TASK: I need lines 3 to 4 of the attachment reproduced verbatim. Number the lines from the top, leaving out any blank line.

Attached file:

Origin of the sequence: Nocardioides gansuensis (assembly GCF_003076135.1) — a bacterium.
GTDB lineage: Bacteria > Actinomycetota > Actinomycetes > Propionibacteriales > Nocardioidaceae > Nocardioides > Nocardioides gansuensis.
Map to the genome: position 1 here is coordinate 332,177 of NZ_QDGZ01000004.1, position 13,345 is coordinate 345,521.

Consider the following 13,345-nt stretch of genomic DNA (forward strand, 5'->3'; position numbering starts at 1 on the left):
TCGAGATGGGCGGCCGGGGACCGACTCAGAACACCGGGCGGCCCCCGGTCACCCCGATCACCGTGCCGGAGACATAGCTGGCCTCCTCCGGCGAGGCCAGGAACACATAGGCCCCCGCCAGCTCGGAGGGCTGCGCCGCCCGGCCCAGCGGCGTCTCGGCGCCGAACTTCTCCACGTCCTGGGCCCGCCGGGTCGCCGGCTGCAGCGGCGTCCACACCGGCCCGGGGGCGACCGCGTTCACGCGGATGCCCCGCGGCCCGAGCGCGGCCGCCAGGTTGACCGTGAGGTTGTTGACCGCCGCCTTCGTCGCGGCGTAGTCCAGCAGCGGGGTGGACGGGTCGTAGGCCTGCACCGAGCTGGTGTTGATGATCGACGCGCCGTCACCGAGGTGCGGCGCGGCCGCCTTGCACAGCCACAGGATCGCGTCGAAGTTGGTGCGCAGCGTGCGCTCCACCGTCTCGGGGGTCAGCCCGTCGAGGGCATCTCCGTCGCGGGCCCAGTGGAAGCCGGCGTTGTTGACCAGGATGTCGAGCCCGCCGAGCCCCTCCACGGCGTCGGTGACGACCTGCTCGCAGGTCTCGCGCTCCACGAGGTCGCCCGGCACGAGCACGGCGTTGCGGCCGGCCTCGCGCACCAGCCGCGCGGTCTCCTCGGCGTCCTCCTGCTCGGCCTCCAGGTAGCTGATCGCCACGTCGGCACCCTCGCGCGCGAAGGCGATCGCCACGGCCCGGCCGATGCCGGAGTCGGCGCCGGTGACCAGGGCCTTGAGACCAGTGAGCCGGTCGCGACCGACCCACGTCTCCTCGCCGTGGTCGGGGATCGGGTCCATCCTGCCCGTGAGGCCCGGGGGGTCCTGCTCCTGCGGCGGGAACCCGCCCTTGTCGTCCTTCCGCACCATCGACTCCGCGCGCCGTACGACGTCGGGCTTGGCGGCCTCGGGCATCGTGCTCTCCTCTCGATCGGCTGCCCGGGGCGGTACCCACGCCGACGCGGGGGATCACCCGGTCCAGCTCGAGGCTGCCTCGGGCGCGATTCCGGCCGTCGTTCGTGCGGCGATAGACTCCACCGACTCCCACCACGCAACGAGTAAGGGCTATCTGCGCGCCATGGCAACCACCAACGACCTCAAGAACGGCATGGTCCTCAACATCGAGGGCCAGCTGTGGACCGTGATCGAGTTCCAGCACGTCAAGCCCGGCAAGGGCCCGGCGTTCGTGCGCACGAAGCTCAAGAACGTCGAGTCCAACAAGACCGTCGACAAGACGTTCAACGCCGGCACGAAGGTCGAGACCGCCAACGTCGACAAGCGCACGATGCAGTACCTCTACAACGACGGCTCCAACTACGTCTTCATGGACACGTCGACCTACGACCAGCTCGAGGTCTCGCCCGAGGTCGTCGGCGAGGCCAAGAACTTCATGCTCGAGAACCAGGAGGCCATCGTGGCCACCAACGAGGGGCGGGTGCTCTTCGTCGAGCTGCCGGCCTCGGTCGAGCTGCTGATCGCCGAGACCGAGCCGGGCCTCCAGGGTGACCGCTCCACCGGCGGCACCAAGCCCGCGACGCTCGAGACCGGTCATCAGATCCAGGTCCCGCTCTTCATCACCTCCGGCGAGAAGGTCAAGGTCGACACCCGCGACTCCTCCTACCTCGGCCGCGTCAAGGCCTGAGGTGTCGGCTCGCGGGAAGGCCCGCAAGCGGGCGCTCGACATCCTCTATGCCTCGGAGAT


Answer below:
Map to the genome: position 1 here is coordinate 332,177 of NZ_QDGZ01000004.1, position 13,345 is coordinate 345,521.

Consider the following 13,345-nt stretch of genomic DNA (forward strand, 5'->3'; position numbering starts at 1 on the left):